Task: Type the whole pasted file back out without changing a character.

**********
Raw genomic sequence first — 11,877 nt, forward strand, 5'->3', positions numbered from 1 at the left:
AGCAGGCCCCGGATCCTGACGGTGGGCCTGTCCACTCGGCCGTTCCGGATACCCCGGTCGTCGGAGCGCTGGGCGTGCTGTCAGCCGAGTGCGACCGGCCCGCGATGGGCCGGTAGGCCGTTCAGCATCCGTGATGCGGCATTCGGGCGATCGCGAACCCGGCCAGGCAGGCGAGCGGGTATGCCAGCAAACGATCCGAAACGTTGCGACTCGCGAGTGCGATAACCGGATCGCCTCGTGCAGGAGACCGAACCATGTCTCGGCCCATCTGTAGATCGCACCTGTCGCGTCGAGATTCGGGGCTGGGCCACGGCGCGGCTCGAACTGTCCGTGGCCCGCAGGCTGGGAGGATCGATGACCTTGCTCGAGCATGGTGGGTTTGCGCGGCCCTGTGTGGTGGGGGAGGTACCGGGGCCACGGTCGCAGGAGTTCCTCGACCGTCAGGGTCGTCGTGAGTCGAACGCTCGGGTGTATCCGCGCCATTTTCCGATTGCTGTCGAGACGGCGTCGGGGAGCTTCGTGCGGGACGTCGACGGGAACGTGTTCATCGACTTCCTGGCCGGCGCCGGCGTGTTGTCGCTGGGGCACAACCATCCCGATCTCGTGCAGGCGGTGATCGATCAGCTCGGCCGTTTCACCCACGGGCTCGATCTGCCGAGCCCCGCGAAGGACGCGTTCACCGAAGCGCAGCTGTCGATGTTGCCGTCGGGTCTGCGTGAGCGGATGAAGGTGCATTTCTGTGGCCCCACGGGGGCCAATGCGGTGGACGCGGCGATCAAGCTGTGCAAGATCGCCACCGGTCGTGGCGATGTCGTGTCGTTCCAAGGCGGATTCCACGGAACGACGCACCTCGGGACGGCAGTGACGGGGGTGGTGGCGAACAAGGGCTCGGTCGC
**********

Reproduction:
Raw genomic sequence first — 11,877 nt, forward strand, 5'->3', positions numbered from 1 at the left:
AGCAGGCCCCGGATCCTGACGGTGGGCCTGTCCACTCGGCCGTTCCGGATACCCCGGTCGTCGGAGCGCTGGGCGTGCTGTCAGCCGAGTGCGACCGGCCCGCGATGGGCCGGTAGGCCGTTCAGCATCCGTGATGCGGCATTCGGGCGATCGCGAACCCGGCCAGGCAGGCGAGCGGGTATGCCAGCAAACGATCCGAAACGTTGCGACTCGCGAGTGCGATAACCGGATCGCCTCGTGCAGGAGACCGAACCATGTCTCGGCCCATCTGTAGATCGCACCTGTCGCGTCGAGATTCGGGGCTGGGCCACGGCGCGGCTCGAACTGTCCGTGGCCCGCAGGCTGGGAGGATCGATGACCTTGCTCGAGCATGGTGGGTTTGCGCGGCCCTGTGTGGTGGGGGAGGTACCGGGGCCACGGTCGCAGGAGTTCCTCGACCGTCAGGGTCGTCGTGAGTCGAACGCTCGGGTGTATCCGCGCCATTTTCCGATTGCTGTCGAGACGGCGTCGGGGAGCTTCGTGCGGGACGTCGACGGGAACGTGTTCATCGACTTCCTGGCCGGCGCCGGCGTGTTGTCGCTGGGGCACAACCATCCCGATCTCGTGCAGGCGGTGATCGATCAGCTCGGCCGTTTCACCCACGGGCTCGATCTGCCGAGCCCCGCGAAGGACGCGTTCACCGAAGCGCAGCTGTCGATGTTGCCGTCGGGTCTGCGTGAGCGGATGAAGGTGCATTTCTGTGGCCCCACGGGGGCCAATGCGGTGGACGCGGCGATCAAGCTGTGCAAGATCGCCACCGGTCGTGGCGATGTCGTGTCGTTCCAAGGCGGATTCCACGGAACGACGCACCTCGGGACGGCAGTGACGGGGGTGGTGGCGAACAAGGGCTCGGTCGC